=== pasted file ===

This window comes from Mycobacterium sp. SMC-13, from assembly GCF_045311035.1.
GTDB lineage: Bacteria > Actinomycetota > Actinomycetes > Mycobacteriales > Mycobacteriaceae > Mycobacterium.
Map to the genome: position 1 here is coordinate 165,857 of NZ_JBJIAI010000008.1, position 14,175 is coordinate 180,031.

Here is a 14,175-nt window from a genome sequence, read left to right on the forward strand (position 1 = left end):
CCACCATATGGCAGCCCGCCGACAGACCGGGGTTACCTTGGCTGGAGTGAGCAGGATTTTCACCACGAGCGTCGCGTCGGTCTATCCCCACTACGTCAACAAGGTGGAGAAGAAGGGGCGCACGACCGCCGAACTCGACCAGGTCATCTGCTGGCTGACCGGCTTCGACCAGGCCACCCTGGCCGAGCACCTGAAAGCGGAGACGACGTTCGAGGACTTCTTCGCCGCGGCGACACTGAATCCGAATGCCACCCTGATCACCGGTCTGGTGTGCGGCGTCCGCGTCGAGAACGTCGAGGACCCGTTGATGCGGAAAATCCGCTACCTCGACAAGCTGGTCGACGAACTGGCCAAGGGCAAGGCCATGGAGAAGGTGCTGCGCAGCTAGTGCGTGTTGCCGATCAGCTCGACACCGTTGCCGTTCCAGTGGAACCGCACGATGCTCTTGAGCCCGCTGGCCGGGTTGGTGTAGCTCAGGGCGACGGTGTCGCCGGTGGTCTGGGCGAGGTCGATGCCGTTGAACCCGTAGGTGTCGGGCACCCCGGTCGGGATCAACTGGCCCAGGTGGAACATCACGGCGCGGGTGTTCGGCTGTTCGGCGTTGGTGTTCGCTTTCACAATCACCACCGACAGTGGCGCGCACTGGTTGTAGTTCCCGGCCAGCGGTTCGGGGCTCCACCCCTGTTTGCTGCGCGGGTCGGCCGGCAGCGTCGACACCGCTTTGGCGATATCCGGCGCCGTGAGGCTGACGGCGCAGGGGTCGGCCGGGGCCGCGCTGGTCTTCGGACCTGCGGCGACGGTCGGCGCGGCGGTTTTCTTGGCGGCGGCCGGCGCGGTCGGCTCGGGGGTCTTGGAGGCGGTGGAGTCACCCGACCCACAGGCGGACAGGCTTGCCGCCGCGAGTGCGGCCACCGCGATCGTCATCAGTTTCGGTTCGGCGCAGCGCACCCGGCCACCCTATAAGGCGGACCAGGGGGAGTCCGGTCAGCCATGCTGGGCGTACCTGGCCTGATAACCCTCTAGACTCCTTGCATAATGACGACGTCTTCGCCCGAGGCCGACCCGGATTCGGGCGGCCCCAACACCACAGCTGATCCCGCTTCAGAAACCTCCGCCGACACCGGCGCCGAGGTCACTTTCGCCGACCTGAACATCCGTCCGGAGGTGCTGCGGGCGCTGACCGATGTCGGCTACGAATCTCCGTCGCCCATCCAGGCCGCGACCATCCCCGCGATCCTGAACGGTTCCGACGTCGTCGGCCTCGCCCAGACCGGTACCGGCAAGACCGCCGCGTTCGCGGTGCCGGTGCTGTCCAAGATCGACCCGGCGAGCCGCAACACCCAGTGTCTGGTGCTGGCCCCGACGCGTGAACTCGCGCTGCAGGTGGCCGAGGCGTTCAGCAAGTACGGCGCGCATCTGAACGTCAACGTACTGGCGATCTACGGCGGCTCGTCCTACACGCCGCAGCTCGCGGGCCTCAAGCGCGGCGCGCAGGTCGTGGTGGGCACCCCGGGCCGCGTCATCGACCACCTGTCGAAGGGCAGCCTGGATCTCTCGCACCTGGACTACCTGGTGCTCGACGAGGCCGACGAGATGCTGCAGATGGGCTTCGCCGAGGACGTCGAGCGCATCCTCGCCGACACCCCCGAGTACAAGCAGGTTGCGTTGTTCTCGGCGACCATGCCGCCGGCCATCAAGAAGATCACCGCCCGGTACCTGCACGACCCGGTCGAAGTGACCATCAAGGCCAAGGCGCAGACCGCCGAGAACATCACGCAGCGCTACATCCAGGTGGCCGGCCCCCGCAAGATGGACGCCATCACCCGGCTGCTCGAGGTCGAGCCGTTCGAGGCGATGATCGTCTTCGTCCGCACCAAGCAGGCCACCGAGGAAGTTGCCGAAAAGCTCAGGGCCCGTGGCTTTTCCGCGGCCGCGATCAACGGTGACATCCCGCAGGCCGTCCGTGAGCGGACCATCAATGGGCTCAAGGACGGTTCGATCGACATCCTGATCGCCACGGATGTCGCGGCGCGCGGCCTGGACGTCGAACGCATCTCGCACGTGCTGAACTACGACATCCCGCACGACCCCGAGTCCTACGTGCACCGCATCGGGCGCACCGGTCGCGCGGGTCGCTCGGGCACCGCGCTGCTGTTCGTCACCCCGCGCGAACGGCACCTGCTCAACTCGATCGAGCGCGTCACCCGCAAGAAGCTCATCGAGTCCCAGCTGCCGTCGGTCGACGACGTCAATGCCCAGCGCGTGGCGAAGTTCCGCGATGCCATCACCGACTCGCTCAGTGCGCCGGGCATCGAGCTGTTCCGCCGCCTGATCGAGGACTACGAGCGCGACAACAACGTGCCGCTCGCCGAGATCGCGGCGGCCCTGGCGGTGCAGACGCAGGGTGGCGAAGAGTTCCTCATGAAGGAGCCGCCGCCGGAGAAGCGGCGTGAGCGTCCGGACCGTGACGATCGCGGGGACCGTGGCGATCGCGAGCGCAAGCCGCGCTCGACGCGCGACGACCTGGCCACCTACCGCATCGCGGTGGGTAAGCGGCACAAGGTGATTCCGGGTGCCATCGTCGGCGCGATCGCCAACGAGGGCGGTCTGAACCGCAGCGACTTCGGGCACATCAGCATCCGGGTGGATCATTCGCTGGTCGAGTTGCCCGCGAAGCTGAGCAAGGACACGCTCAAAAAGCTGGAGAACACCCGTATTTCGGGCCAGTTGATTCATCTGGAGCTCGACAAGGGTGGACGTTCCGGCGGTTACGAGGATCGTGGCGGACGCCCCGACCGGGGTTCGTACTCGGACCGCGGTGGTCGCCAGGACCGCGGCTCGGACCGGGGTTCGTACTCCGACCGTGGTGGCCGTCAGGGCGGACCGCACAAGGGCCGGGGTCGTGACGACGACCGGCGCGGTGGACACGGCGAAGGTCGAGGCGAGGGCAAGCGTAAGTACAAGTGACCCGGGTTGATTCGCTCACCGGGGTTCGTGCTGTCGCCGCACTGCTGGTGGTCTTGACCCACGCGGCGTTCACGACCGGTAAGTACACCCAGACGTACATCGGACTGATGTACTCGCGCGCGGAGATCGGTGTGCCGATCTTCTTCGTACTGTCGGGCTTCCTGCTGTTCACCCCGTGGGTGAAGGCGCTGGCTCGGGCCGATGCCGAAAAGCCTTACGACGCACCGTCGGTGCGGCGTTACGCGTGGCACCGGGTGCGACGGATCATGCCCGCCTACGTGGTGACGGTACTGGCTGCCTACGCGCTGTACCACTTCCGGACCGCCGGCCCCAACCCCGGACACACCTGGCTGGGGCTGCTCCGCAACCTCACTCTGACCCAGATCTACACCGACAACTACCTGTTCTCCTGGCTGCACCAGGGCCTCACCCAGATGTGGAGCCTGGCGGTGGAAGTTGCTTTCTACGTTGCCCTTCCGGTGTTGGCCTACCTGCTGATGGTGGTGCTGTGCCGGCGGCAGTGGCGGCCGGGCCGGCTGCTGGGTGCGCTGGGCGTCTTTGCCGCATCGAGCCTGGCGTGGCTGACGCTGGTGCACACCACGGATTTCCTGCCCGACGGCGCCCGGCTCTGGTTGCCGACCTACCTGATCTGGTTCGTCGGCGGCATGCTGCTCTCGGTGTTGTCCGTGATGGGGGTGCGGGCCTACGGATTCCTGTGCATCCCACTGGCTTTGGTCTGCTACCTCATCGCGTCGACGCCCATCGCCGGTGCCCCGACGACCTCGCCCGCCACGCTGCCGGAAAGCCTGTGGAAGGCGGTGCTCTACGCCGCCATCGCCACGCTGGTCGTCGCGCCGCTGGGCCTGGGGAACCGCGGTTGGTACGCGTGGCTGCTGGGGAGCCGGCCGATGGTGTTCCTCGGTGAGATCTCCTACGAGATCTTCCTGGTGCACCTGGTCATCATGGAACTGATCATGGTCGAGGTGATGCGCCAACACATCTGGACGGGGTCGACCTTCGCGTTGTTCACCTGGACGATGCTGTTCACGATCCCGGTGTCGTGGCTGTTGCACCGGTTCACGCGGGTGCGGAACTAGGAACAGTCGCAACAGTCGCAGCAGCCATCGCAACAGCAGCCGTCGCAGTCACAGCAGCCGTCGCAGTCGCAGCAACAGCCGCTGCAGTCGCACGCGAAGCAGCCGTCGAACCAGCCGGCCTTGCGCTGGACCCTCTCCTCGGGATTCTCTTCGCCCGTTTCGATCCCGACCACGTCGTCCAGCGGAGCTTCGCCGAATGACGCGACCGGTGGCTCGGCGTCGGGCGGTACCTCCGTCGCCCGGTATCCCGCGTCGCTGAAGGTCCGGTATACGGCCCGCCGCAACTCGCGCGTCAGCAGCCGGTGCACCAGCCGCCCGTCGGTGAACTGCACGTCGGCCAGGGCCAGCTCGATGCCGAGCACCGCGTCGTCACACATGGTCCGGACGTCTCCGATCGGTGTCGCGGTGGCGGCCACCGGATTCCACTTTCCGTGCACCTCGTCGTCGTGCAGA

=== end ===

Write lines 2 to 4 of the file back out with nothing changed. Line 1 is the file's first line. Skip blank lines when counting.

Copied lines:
GTDB lineage: Bacteria > Actinomycetota > Actinomycetes > Mycobacteriales > Mycobacteriaceae > Mycobacterium.
Map to the genome: position 1 here is coordinate 165,857 of NZ_JBJIAI010000008.1, position 14,175 is coordinate 180,031.

Here is a 14,175-nt window from a genome sequence, read left to right on the forward strand (position 1 = left end):